Van Leeuwenhoek's rich legacy endures three centuries on
24 Aug 2023
He may have been a late starter in the field with which his name is indelibly associated but Antony van Leeuwenhoek's presence endures after 300 years says Professor Brian J Ford, in the shape of the instruments he designed...
We microscopists live a long time. It’s because we understand the microbe world; we use our knuckles on press buttons, and wash our hands before we go to the toilet. Antony van Leeuwenhoek is a classical example of microscopical longevity. He first looked through a microscope aged 40 – yet he went on to give half a century to laying the groundwork for today’s biosciences era.
When Leeuwenhoek died, on 26 August 1723, he was in the middle of a microscopical investigation. A member of the East-India Company had sent him a sample of sand, asking him to check it for particles of gold. Leeuwenhoek had his close friend, the bookseller and publisher Reinier Boitet, make notes for a reply though, as Boitet recalled, Leeuwenhoek’s limbs were already growing numb as death approached. He still had his microscopes to hand, even when approaching his 91st birthday.
His specimens were assumed to be lost, though In 1981 I discovered nine specimen packets he’d sent to London, and undertook an extensive programme of research using light and electron microscopy. The most memorable was to take photographs of Leeuwenhoek’s fine, hand-cut sections through his original microscope at Utrecht. The results were astonishing; the lens could resolve down to 0.7µm.
He first looked through a microscope aged 40 – yet he went on to give half a century to laying the groundwork for today’s biosciences era
This made international headlines, and journalists said it was like Tutankhamun’s tomb (only smaller). My discovery became an item on the BBC’s ’News Quiz’, Robin Day interviewed me about it in London, and I was asked to appear on French television. Since then we have had TV crews from as far away as SE Asia, all keen to know what I’d found out about Leeuwenhoek’s research in the 1600s.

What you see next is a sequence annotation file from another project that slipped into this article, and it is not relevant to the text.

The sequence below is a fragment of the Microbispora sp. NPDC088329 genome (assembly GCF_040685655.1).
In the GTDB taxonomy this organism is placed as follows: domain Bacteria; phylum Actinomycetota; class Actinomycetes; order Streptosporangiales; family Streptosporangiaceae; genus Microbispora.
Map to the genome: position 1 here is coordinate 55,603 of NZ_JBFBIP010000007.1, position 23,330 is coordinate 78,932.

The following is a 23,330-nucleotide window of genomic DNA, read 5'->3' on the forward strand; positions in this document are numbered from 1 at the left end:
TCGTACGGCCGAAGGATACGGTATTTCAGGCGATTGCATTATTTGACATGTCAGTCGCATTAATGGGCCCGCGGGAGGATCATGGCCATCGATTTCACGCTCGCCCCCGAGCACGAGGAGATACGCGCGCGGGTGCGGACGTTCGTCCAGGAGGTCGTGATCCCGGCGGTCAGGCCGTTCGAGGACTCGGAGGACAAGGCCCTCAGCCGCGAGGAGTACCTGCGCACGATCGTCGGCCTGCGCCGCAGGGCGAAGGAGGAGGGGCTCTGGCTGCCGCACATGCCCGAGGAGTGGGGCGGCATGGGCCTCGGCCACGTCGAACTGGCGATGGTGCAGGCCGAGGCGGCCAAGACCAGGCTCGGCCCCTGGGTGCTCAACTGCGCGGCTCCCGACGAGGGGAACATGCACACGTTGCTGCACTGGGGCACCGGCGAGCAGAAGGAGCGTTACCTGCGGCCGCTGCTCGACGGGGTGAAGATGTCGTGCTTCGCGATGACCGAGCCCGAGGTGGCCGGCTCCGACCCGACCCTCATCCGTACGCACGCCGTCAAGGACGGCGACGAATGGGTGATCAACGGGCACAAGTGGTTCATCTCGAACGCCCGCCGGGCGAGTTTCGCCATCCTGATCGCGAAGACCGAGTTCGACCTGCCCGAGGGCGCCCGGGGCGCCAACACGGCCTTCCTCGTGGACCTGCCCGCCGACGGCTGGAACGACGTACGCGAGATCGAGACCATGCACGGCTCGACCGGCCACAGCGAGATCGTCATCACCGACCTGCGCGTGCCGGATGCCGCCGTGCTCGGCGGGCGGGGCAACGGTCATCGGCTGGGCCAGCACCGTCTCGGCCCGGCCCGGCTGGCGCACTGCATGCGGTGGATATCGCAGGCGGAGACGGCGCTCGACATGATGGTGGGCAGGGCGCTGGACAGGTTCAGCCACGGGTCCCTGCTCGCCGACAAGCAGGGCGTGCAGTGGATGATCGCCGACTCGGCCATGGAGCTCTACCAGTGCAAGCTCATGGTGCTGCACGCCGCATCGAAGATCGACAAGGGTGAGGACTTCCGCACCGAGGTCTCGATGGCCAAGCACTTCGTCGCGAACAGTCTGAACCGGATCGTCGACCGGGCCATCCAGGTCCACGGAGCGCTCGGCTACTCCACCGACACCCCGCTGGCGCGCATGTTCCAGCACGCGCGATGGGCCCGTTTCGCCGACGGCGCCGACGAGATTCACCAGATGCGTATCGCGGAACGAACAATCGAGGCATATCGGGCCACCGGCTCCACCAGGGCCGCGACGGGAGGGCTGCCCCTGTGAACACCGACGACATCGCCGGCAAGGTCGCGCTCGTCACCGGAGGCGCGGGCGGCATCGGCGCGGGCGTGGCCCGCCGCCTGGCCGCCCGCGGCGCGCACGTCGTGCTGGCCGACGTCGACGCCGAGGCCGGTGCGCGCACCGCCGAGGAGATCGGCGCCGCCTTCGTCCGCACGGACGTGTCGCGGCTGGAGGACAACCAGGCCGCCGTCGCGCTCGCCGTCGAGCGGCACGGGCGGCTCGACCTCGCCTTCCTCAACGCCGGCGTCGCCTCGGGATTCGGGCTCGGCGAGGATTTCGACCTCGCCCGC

During his life Leeuwenhoek made over 500 tiny single-lensed microscopes, often leaving a favourite specimen attached for later scrutiny. Almost all were lost (a set presented to the Royal Society went missing) and only nine were held by museums. Another was in private hands and was put up for auction in 2009. I bid for it up to £90,000, though the new owner paid almost half a million dollars for this tiny instrument and promptly disappeared with it.
Another Leeuwenhoek microscope was brought into the Boerhaave Museum in the Netherlands by a local resident in 1982 so the museum took it as a donation and locked it away, They only released a description twenty years later, published in an obscure Dutch journal that shortly afterwards went out of print. They tell me nobody remembers who had brought it in.
I decided on a new protocol for examining scientific instruments – scanning electron microscopy
Then – within the space of a single year – I was invited to inspect two more. Both were auction lots, though neither went to public sale. The first was a silver microscope found in a box of doll’s-house toys and taken to Christie’s for appraisal. They asked me to go and take a look, and it was clear to me that this was an original Leeuwenhoek microscope. It never went to auction; a Dutch collector purchased it privately for a fraction of its true value. He brought it to show me in Cambridge and we took it to the same pub where James Watson had celebrated cracking the code of DNA with Francis Crick.
Just a few months later, another was offered for auction on ebay. The vendor had found it in mud dredged from a Delft canal, and he described it as a “weird kind of drawing object”. I wanted to enter a bid, but the sale was suddenly cancelled. A Spanish collector had contacted the seller personally and bought it at a very low price without it ever going to auction. He sent it to me by courier and I decided on a new protocol for examining scientific instruments – scanning electron microscopy (SEM).
This was a revolution; for the first time we could scrutinise the details of manufacture. Television news came along to film the research. My detailed SEM image of the microscope is some two metres long, showing a microscope the size of a Christmas postage stamp. The details we can now study are incredible.
Ever since I first heard about Leeuwenhoek at school, I wondered whether some of his microscopes might one day be discovered. Finding his original specimens was something nobody could have anticipated – and being handed two unknown Leeuwenhoek microscopes within the space of a single year was an extraordinary surprise.